“The question is when exactly did that pattern of development evolve in the growth of humans,” she said.
Filed under: Hominini, Neanderthals, Osteology, Paleoanthropology, Teeth | Tagged: Neanderthals | 2 Comments »
Posted on September 17, 2005 by Timothy, FCD
This is way cool!
The new technique, developed by researchers at Lawrence Livermore National Laboratory (LLNL) and the Karolinska Institute in Sweden, determines the amount of carbon-14 in tooth enamel. Scientists can relate the extensive atmospheric record for carbon-14 to when the tooth was formed and calculate the age of the tooth, and its owner, to an accuracy of within about 1.6 years.
“Unlike most other tissue, dental enamel doesn’t turn over,” said Bruce Buchholz of LLNL’s Center for Accelerator Mass Spectrometry, where the enamel samples were analyzed. “Whatever carbon gets laid down in enamel during tooth formation stays there, so tooth enamel is a very good chronometer of the time of formation.
“We were surprised at how well it worked,” he said. “And if you look at multiple teeth formed at different times, you can get (the age range) even tighter.” Previous techniques, such as evaluating skeletal remains and tooth wear, are accurate only to within five to 10 years in adults, Buchholz said.
Here is how it works:
Carbon-14, or radiocarbon, is naturally produced by cosmic ray interactions with air and is present at low levels in the atmosphere and food. Atmospheric testing of nuclear weapons from 1955 to1963 produced a dramatic surge in the amount of radiocarbon in the atmosphere, Buchholz said.
“Even though the detonations were conducted at only a few locations, the elevated carbon-14 levels in the atmosphere rapidly equalized around the globe,” he said. Since atmospheric testing was banned in 1963, the levels have dropped substantially as the carbon-14 reacted with oxygen to form carbon dioxide, which was taken up by plants during photosynthesis and mixed with the oceans.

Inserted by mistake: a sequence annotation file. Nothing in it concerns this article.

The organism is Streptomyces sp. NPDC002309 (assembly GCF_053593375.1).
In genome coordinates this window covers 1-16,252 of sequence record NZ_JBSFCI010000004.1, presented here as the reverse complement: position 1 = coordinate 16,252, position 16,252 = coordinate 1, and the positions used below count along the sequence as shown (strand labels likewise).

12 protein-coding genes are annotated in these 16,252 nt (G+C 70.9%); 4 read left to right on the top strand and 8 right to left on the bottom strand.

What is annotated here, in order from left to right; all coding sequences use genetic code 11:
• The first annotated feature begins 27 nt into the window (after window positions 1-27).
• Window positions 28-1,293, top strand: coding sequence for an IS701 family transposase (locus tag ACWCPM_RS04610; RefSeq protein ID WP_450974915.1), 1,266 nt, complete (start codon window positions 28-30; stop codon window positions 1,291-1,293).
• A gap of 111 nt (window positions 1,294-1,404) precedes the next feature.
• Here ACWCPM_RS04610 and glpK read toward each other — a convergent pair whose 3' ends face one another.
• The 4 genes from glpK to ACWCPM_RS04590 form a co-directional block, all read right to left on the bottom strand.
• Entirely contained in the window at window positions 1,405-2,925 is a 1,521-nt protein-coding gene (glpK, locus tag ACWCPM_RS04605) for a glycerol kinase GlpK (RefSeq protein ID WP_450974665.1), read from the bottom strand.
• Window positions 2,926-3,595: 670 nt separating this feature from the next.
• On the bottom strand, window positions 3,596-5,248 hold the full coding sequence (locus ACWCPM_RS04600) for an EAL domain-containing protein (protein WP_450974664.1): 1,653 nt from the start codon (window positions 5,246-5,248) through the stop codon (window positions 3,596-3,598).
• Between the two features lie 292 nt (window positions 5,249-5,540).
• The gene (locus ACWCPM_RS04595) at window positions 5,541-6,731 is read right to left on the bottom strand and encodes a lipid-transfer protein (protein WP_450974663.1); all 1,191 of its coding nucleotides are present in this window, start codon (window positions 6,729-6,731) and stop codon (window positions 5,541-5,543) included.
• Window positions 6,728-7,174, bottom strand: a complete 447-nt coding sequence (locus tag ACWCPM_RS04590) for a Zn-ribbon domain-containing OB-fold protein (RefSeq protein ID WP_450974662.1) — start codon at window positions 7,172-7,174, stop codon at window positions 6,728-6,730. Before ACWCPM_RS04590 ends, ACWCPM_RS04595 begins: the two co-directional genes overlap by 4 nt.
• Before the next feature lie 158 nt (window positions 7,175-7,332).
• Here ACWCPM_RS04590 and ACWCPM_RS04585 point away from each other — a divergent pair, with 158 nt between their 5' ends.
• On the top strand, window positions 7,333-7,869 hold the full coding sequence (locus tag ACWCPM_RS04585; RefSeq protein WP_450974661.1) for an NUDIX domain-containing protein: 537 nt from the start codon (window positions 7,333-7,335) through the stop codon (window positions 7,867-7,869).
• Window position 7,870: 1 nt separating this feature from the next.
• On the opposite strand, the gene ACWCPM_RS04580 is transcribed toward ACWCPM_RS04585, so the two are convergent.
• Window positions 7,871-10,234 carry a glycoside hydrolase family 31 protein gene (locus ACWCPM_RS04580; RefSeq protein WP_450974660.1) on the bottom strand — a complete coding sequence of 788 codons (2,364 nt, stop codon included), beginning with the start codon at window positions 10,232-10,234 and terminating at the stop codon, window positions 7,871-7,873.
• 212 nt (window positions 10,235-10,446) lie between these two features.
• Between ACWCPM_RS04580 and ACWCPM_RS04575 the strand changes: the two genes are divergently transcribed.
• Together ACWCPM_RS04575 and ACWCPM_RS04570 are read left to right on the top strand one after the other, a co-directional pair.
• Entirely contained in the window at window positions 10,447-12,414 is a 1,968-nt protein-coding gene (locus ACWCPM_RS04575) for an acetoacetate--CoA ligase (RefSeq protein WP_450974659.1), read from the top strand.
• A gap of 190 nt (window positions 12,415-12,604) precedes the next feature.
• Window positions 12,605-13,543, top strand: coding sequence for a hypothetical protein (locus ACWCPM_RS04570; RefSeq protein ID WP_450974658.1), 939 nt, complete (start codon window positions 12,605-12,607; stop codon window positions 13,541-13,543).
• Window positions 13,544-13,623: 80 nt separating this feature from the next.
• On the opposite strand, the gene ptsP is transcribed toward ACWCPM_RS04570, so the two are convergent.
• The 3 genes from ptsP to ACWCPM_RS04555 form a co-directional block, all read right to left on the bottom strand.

“Because we eat plants and animals that live off plants, the carbon-14 concentration in our bodies closely parallels that in the atmosphere at any one time,” he said.
Buchholz and his colleagues analyzed 33 teeth from 22 different people whose ages were known. The enamel separations were done at the Karolinska Institute, and sample preparation and accelerator mass spectrometry analysis was done at Lawrence Livermore.
The enamel dating technique doesn’t work for people born before 1943, because all of their teeth would have been formed before testing began in 1955.
Filed under: Bioarchaeology, Osteology, Teeth | Comments Off
Posted on August 4, 2005 by Timothy, FCD
This is pretty cool.
Researchers examined several species of monkey teeth in order to determine the microwear patterns produced by a variety of different diets. They then turned their attention to the teeth of Australopithecus africanus and Paranthropus robustus:
The new study by Ungar, Brown, and colleagues suggests that, on average, A. africanus probably ate a greater share of soft and tough foods than P. robustus, which probably ate more hard and brittle foods.
The researchers found, however, that there was substantial overlap between the two species in their dental microwear, and presumably, in their diets.
Both species would probably have preferred to eat easy-to-consume, energy-rich foods, such as fruits, when they were available.
A similar phenomenon can be seen in modern chimpanzees and gorillas that live in the same geographical area. These so-called sympatric animals share food resources much of the year, but differ mostly during times of food scarcity.
At these times, gorillas fall back on tougher foods, such as leaves and stems, because their teeth and guts allow them to do so.
This study tends to confirm the idea that A. africanus and P. robustus were specializing in different diets – although not to the extent one would have thought. Seems like a good example of the competitive exclusion principle.
Filed under: Australopithecina, Australopithecus africanus, Osteology, Paleoanthropology, Paranthropus, Paranthropus robustus, Teeth | Tagged: Australopithecus | Comments Off